Thursday, June 9, 2016

Toy Story Review

I will always remember when I saw Toy Story at the theater when it first came out. This isn't a movie that needed to grow on me with time, although I am certain my appreciation for it is far deeper today then it was back then. I loved it the first time sitting in that sticky, squeaky chair, looking up at the massive screen before me, but now it's a wonderful combination of that nostalgia with a realization that this is still a completely ingenious, pretty much perfect piece of animated cinema.

It's fascinating discussing the movie with my kid because it really illustrates how much perspective plays a role in the level of appreciation. Not that she doesn't love Toy Story, she does, but for her it's just one of a number of great Pixar movies. The fact that it was the feature length debut for the animation studio is meaningless to her, and telling her that the film was a groundbreaking moment for the medium as it was the first picture to be created entirely via the computer rather than be drawn by hand elicits an "Oh wow" and a nod of the head, but truthfully those are just words. Such animation is the norm for her where as a Studio Ghibli film is what looks and feels strange. Like it or not, Toy Story was when that transition began and the landscape has been altered ever since.

I say like it or not because when I watch some of the Disney classics or the aforementioned Studio Ghibli masterpieces, I can't help but miss the lush detail and charm of a hand drawn beauty, but that's only because of the saturation of computer animation for over 20 years now. When I first saw Toy Story, you wouldn't have been able to convince me I would ever feel inclined to go backwards again. The way the characters popped off the screen and how they and the world they occupy feel shockingly organic. The richness of the color in every frame. It's all so masterfully crafted, and add in the brisk 80 or so minute running time that is so marvelously paced I couldn't possibly trim or add a minute and what we have here is one of the finest animated films ever made.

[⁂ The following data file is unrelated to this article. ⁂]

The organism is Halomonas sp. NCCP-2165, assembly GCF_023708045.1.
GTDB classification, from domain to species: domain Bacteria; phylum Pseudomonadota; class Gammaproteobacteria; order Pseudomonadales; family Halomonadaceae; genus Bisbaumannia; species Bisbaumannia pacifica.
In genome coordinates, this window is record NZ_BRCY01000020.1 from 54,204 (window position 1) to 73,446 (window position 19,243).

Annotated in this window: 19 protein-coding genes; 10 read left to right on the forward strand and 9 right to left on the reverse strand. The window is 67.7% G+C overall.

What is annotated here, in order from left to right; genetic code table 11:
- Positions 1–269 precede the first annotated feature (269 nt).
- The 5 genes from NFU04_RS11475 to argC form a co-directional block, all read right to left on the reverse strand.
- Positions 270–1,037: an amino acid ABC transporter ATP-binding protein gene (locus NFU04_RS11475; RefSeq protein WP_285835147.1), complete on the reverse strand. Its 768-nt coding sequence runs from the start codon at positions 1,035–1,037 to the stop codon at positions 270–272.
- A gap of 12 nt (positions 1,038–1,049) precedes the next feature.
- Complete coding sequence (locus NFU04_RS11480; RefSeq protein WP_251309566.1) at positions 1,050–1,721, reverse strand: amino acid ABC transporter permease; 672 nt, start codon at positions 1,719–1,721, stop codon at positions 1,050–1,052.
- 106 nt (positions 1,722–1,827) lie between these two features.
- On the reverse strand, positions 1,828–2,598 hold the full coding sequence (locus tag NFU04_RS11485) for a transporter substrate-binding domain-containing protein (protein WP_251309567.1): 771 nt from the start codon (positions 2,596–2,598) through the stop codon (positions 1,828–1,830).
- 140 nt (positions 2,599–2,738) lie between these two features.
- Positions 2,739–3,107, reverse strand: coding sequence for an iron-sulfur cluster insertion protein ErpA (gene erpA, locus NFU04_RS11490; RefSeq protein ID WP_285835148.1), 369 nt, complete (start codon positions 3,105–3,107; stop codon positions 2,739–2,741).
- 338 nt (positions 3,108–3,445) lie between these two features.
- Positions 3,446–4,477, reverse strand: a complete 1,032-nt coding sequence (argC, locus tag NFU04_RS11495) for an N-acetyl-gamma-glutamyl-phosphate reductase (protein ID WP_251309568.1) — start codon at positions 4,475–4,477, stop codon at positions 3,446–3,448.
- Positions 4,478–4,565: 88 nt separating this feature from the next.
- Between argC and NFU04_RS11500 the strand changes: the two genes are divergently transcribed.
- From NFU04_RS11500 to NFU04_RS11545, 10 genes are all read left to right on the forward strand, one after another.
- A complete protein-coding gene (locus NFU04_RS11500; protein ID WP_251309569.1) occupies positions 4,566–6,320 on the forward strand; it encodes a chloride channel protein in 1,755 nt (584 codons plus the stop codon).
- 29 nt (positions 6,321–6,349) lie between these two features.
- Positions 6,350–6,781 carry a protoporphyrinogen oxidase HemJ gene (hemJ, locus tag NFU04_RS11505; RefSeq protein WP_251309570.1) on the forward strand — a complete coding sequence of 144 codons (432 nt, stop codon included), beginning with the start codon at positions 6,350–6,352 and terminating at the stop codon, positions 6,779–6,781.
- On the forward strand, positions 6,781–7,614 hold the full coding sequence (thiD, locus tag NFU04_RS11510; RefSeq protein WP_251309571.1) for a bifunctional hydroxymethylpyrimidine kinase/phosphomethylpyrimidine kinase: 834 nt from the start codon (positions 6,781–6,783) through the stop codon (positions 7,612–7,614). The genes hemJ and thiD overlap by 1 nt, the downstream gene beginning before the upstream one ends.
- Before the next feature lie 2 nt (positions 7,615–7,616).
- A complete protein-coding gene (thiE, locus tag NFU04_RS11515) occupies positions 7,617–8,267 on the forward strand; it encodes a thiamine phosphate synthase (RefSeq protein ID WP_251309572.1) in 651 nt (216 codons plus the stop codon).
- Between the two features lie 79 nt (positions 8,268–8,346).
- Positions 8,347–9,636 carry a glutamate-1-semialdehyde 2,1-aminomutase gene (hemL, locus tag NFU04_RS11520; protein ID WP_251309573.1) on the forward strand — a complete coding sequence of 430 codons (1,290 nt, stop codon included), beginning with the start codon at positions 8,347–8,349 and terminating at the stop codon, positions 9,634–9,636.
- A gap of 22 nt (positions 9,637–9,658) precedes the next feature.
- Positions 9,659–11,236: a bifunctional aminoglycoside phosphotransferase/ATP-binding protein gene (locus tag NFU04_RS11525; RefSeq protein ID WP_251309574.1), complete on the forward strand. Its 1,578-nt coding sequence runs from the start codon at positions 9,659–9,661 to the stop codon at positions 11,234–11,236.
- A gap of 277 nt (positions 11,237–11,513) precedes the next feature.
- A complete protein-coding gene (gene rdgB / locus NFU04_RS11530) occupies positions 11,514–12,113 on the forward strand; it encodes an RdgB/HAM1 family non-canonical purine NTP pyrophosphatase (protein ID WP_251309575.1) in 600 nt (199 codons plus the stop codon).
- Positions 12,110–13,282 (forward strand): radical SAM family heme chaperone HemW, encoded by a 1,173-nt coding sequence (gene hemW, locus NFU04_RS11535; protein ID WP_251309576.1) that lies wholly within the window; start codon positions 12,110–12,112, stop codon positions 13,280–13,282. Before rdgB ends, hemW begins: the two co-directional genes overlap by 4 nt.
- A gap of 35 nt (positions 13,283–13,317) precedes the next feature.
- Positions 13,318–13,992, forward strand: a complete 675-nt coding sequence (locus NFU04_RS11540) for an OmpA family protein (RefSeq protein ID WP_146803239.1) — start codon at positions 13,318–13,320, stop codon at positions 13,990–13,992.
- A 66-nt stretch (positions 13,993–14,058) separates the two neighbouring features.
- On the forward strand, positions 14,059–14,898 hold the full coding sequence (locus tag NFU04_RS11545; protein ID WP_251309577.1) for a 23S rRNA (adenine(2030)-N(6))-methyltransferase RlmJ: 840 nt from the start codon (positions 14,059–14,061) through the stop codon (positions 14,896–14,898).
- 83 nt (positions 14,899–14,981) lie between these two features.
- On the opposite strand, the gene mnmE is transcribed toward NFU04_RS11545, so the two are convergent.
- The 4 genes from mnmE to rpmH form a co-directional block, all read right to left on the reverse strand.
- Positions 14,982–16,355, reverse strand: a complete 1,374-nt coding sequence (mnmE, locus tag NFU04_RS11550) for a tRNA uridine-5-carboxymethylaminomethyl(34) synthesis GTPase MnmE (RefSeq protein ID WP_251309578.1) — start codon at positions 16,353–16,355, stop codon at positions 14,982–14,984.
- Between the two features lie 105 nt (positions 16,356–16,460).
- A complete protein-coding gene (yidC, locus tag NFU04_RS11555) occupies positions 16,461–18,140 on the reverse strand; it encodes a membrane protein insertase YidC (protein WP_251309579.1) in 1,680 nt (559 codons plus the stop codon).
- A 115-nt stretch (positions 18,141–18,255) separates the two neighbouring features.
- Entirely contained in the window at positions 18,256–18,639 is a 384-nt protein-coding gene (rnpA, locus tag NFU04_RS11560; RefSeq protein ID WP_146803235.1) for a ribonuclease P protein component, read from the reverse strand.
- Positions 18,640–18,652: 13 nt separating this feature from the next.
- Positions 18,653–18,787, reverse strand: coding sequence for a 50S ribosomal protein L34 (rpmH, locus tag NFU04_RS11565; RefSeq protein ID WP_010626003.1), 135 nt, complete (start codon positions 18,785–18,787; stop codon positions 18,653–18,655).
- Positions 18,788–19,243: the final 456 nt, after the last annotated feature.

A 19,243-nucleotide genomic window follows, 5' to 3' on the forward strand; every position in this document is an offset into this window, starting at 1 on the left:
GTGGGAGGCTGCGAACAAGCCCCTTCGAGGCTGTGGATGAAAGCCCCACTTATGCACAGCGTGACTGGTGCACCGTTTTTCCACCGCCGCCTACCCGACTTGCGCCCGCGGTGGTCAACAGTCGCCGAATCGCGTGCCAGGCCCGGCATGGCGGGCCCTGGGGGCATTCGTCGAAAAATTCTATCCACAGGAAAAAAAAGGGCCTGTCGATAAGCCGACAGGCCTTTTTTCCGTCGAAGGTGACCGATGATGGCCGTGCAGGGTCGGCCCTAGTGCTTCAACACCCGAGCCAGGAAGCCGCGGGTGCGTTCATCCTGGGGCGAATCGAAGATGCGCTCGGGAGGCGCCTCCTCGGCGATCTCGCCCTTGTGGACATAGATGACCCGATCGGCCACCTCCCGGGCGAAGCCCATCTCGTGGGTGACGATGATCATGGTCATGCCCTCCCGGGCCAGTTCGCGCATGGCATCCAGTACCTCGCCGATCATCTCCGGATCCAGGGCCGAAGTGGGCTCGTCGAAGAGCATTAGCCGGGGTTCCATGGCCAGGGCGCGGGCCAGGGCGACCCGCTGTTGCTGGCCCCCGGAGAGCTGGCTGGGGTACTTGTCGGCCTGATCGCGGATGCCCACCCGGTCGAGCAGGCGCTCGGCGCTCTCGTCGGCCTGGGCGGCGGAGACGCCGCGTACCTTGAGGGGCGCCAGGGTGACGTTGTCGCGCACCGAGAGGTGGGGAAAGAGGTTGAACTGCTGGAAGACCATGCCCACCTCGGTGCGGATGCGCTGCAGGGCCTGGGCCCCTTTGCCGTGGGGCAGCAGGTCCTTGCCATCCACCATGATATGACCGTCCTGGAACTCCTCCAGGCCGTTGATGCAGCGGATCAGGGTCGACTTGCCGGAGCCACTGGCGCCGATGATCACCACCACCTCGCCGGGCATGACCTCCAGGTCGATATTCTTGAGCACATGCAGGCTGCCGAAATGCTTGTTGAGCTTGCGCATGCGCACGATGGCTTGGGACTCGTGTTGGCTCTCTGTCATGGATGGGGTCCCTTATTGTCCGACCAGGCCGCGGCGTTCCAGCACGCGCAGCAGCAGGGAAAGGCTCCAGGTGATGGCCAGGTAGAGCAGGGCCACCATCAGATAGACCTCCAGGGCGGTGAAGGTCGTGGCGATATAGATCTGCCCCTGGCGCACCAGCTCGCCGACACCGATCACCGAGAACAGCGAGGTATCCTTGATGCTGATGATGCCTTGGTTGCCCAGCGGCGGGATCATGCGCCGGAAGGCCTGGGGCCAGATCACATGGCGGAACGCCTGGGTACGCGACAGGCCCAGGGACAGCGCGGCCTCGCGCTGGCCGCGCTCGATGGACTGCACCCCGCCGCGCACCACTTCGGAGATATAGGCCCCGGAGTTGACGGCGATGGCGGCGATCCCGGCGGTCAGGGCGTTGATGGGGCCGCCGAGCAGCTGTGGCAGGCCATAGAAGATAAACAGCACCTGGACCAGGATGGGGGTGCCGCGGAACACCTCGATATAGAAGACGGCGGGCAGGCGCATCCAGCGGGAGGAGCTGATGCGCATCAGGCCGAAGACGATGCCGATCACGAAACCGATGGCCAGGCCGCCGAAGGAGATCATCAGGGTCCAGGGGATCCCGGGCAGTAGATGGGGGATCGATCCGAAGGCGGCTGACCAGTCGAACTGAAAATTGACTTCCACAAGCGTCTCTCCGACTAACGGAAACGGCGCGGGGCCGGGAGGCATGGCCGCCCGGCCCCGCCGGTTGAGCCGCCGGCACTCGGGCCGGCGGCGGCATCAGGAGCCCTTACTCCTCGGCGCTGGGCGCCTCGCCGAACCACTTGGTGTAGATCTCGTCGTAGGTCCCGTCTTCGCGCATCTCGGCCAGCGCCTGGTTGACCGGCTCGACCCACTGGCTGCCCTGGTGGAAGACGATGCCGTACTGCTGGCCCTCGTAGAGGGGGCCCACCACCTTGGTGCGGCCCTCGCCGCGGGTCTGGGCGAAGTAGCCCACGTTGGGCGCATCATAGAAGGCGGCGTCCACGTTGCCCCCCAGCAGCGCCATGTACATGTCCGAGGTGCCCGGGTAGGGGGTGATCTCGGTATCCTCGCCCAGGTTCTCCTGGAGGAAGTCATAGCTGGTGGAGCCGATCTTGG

I didn't even mention the spot on vocal casting and the way actors such as Tom Hanks, Tim Allen, Don Rickles, John Ratzenberger and more bring the toys to life and provide them with such vibrant personalities. I don't have an ill word to say about Toy Story, and every time I see it I am transported to that chair in a theater that doesn't even exist anymore yet it still feels like I can reach out and touch the magical glow of the screen.



  1. I concur. What is really amazing is they actually improved on the original and made an even better sequel (IMHO)

    1. ranking these has always been so hard for me. Honestly, despite thinking the sequel is also magical and a 5/5, I think I might rank it last...? See I just don't know. My heart always draws me to the first one because it was released when I was a kid and I saw it in the theater, and then the third one might be the best film of the bunch....the second one got lost in my teenage years and didn't quite mean as much when it was released, but now watching it I recognize that it's excellent.